Kremer’s Corner: Gov. Cuomo’s bold development plan

Jerry Kremer

This past week the ghost of Robert Moses was revived by Gov. Andrew Cuomo in an appearance before the Long Island Association. 

If you are too young to remember who Robert Moses is then I suggest you read “The Power Broker” by Robert Caro. If you are too busy to read then I will mention a few of the projects completed by the late Mr. Moses.

Once upon a time, it was possible to build a road or a bridge and get it done over the objection of a small handful of people. 

Robert Moses is responsible for the Long Island Expressway, the Northern and Southern State parkways; the Tri-Boro Bridge, the Verrazano Narrows Bridge and at least 10 other successes that I don’t remember.

Moses dared to be a master builder and had the backing of most of the important people in New York State, which helps a lot when you are building something. 

Moses was not Mr. Nice Guy.

He is said to have been brusque and to the point and didn’t suffer fools easily. Get in his way and you were bound to be run over by a steamroller. The word NIMBY was not in his vocabulary.

Almost completely out of character Gov. Cuomo proposed a possible tunnel from Long Island’s North Shore to Connecticut, a new third track for the Long Island Railroad, a boat landing at Shoreham to take on commercial goods and save long truck rides and a bunch of other projects. 

In the case of the Third Track, he proposed spending $1 billion on the effort, but didn’t define where the moneys would come from.

It is no secret that the state Legislature, which once spent barrels of money on mass transit, has retreated from that effort to the point where almost nothing is currently going on. 

The latest five-year plan for mass transit has been cut and cut and there are few if any advocates to increase that funding.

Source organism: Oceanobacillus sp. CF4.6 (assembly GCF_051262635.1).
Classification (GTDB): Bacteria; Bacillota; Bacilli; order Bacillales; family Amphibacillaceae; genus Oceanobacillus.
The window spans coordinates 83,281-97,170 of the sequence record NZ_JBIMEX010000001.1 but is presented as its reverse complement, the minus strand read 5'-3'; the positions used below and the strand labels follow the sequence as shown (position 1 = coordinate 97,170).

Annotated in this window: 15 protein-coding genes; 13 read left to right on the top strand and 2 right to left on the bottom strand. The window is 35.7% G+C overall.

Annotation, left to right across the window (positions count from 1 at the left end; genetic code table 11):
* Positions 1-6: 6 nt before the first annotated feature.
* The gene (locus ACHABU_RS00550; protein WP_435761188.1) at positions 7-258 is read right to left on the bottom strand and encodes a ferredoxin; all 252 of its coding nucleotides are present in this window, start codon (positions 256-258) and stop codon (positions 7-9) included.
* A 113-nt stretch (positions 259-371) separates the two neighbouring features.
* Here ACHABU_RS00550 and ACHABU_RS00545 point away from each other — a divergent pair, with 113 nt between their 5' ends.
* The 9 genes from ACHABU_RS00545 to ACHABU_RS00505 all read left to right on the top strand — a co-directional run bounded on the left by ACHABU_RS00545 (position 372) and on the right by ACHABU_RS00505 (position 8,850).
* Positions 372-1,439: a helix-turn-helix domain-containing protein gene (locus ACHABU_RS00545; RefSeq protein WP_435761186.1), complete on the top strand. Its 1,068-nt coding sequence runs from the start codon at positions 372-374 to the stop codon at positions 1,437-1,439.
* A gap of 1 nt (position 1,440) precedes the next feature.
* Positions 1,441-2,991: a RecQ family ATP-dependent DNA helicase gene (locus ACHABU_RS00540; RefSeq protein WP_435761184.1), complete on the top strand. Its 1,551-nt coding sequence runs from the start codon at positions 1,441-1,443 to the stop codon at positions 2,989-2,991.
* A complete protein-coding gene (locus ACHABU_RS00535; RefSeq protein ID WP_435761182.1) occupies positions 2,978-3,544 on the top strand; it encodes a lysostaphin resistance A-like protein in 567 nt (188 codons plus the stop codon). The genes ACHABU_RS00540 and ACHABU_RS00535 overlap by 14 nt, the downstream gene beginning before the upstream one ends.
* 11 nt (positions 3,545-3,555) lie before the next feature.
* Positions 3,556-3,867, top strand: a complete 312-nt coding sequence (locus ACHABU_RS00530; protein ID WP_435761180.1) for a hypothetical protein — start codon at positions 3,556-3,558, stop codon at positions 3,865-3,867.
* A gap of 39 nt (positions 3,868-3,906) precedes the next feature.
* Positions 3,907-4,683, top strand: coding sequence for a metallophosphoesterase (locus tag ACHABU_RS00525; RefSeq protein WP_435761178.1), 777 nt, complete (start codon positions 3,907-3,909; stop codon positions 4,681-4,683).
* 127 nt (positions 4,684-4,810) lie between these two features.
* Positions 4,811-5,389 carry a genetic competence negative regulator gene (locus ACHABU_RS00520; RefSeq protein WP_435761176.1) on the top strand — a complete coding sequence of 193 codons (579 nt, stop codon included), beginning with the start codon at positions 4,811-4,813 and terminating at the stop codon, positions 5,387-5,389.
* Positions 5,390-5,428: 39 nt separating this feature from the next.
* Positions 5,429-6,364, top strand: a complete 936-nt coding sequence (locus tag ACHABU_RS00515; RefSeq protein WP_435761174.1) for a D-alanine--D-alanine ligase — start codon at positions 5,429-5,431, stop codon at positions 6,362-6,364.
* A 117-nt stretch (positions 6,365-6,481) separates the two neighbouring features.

The promise of new funds by the governor isn’t pie in the sky because of what he did to the Tappan Zee Bridge.

Four years ago, Mr. Cuomo pledged to build a new bridge and quite a few people laughed and laughed. 

Neighbors on both sides of the Hudson River cursed and cursed and swore that no such thing will ever happen. Environmental groups promised to sue and sue to stop the new bridge.

If you happen to be going upstate and use the current Tappan Zee Bridge, you will see the pillars and the completed foundations for the bridge that some swore would never happen. 

How it was done will be a story in and of itself as all types of financing mechanisms were used. In the meantime, all the naysayers have been proven wrong.

You don’t have to be a road builder or a construction worker to know that very few public projects  have been built in this region for many years. 

Occasionally the state provides money for a local road improvement but the mega projects of the past no longer happen. 

Drivers who are stuck on the Long Island Expressway can attest to the fact that they are stuck in the daily gridlock that adds to our air pollution and costs businesses millions of dollars each day in lost time.The same goes for the Southern and Northern parkways badly in need of modernization.

It is very clear that New York State can’t do everything for everyone when it comes to roads, bridges and tunnels. 

But the governor’s bold promise to get some major projects done in the near future is good news for all of us.

The governor’s parting statement at the LIA event says it all. 

“NIMBY and the shortcomings of the bureaucracy have stolen our capacity for major projects. If we lived like this and worked like this we wouldn’t be here. Long Island wouldn’t be here. You would all be potato farmers.”

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